Face Music - Old Believer
  • Old Believer - Raskolniks

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P & C December 1998
- Face Music / Albi

- last update 03-2016

more information: Old Believer in German

- Reform of the Church

In 1667 the conservative faithfuls, who rejected church reforms, were declared heretics by the Russian Orthodox Church. Persecuted conservatives were brought to the region of the Don Cossacks, and there they established some retreats in the 70's and 80's, especially at the river Medveditsa. Soon a major part of the cossacks was seized by the conservatives' propaganda campaign. Plans for a revolt in favour of the old belief arose; connections to the Yaik-Cossacks in the Ural area were knotted. By means of troups from Moscow, sent to the Don in 1688, Ataman Frol Minayev put an end to these plans. The conservative cossacks were expulsed. May of them were banished to the Siberian area. A part of them attempted to settle to the sovereign territory of the Polish-Lithuanian Kingdom (Belarussia, Central Ukraine and Carpathians). Another part of them moved on the Crimean area under protection of the Tartarian Khan, or onto the area of Kuban; on their way, however, they were exhausted by the south Caucasian Tcherkesses; others found a refuge at the Terek (north Caucasus). In consequence of these turmoils, the cossacks lost the right to vote for the local clergyman. The religious life in their force communities was no longer under the rule of a patriarch, but of the bishop.

The church reforms initiated by Tsar Peter could be continued under Alexei I., the Quiet One (1645-1676). Patriarch Nikon (1605-1681) had tried to clear the lithurgy from infiltrated contradiction and and to re-integrate rites of the Byzantine Church, which was met by strong resistance on the side of the Old Believers, the "Raskolniks". Thus the tasks Peter I had to face were not chosen arbitrarily, they were rather based on history and pre-designed in its development since the Russians got free of oppression by the Tatars and since their appearance in Europe as a superpower. It was, however, unusual how extremely consistently and unconditionally Peter I, the Great, pursued his aims.

- Upheaval in Russia under Tsar Peter I, the Great

Enthusiastic European friends from Nemézkaja Sloboda, a district in Moscow, very soon, actually when he was only twenty years old, gave Tsar Peter I the epithet "the Great". When they put him so enthusiasticly on a pedestal, this was partly because they had been excluded from the Russian society as heretics and considered him who maintained free and frequent contact with them to be one of their fellows; the other reason was that they admired the thirst for knowledge with which the Tsar tried to penetrate into European culture, science and technology. He was praised by his admirerers but, on the other hand, strongly condemned by his enemies, the representants of the old, Greek-Orthodox Russia. They saw him as antichrist who abolished the holy traditions of the church, who made fun of the respect for the clergy, who cleared the way for the destructive influence of Western ideas and who preferred secular endeavours to religion. Also future generations were divided into two parties in regard of the evaluation of Peter the Great: one group sees him as the original creator of Russian culture, whereas the others make him responsible for the destruction of it. Peter, nevertheless, definitely was responsible for the fact that under his rule Russia did undergo a considerable change.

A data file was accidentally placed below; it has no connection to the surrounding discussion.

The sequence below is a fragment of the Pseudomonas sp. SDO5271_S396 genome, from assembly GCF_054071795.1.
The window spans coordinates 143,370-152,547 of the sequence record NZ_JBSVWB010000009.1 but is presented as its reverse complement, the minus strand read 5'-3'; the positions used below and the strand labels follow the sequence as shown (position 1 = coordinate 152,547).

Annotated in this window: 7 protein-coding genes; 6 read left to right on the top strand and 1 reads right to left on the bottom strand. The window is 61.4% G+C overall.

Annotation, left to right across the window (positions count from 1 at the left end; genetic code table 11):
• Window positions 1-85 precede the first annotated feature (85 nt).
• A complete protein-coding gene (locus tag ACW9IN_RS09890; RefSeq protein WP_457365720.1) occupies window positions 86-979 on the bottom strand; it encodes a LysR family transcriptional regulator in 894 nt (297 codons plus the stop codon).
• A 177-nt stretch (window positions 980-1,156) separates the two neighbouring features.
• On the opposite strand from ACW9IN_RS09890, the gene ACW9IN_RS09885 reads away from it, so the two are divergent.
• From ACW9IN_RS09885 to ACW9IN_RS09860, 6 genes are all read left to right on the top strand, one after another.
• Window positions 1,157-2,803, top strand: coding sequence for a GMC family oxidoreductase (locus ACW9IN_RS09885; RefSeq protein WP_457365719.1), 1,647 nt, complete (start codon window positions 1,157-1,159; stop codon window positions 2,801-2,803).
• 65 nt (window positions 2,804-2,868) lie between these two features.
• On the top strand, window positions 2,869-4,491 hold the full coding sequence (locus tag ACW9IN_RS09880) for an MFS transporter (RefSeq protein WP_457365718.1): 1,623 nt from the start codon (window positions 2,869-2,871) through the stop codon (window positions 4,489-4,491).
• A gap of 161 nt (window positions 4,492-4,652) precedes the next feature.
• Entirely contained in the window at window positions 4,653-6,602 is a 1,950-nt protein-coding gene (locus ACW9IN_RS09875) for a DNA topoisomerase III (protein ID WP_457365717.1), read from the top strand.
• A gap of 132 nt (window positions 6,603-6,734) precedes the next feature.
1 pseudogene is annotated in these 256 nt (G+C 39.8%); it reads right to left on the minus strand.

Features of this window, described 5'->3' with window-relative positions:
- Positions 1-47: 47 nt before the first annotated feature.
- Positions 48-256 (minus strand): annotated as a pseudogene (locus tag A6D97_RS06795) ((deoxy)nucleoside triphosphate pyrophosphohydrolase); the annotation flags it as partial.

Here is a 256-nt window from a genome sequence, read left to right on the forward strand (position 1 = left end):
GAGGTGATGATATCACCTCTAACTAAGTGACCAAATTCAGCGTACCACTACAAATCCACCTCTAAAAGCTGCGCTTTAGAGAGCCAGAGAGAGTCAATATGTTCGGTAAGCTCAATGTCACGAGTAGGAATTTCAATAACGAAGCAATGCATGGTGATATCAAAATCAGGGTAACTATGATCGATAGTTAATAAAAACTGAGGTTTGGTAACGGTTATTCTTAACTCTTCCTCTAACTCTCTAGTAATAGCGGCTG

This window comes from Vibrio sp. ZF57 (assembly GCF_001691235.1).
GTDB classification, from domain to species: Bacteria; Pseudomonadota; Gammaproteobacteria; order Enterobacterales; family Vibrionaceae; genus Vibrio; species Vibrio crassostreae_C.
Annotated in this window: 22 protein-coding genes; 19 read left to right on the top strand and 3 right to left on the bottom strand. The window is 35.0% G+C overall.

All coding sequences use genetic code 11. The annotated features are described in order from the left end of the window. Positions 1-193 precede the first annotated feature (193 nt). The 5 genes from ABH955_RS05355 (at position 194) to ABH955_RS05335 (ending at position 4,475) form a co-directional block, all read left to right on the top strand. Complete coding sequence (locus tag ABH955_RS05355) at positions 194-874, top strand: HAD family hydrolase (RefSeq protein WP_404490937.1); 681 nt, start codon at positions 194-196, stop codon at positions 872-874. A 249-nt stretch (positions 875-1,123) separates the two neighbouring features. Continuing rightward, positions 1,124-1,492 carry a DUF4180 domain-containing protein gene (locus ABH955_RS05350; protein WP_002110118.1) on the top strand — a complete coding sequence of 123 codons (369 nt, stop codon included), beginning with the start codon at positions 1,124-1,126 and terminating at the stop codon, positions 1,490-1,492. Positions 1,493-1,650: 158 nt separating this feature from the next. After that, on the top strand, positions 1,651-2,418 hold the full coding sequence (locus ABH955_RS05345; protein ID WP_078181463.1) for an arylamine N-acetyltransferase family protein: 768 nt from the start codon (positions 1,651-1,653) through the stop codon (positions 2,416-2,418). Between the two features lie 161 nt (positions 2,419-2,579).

His victories would not have been possible without the complete re-organisation of army and administration according to European examples. Peter pushed his reforms through with the greatest ruthlessness and despotism possible so that the people who had been exhausted under his reign by wars, their preparations and forced deportations became rather discontented. Especially the poorer classes grumbled about the reviver who wanted to change their way of living ruthlessly. The fight against the old Russian traditional costume, the caftan and the beard, which had been introduced by Peter in 1700, constituted only a symbol of the harsh intervention into daily life in Russia. The long sleeves and the impractical design of the caftan required a slow and immobile behaviour, when Peter attempted to abolish the traditional costume directly after his visit in Western Europe, he intended to turn his subjects into a working population in the sense of a nation. The bitter battle his enemies fought for the traditionall way of dressing was not futile at all: everywhere in cultural history it is documented that the eradiction of local costumes finally results in the extinction of the traditional way of thinking and local mentality. It shows a lack of historical understanding when Peter made fun of the representatives of caftan and beards. The old Russian costumes constituted an effective symbol of orthodoxy for them.

Peter, on the other side, would be understood wrongly if his attempts were compared to the standards set up today. As a human being of the 17th century, he had no sense of the organic element of historical development. He destroyed those who opposed him. He weakened the Orthodox Church, the strongest opponent of new elements, by abolishing the patriarch office (1721) and substituting it by the "most holy synode", an assembly of the highest church dignitaries. He lured his own son Alexei back home from abroad, took him to court under invalid pretext and had him executed without mercy, as he was a defender of the old system.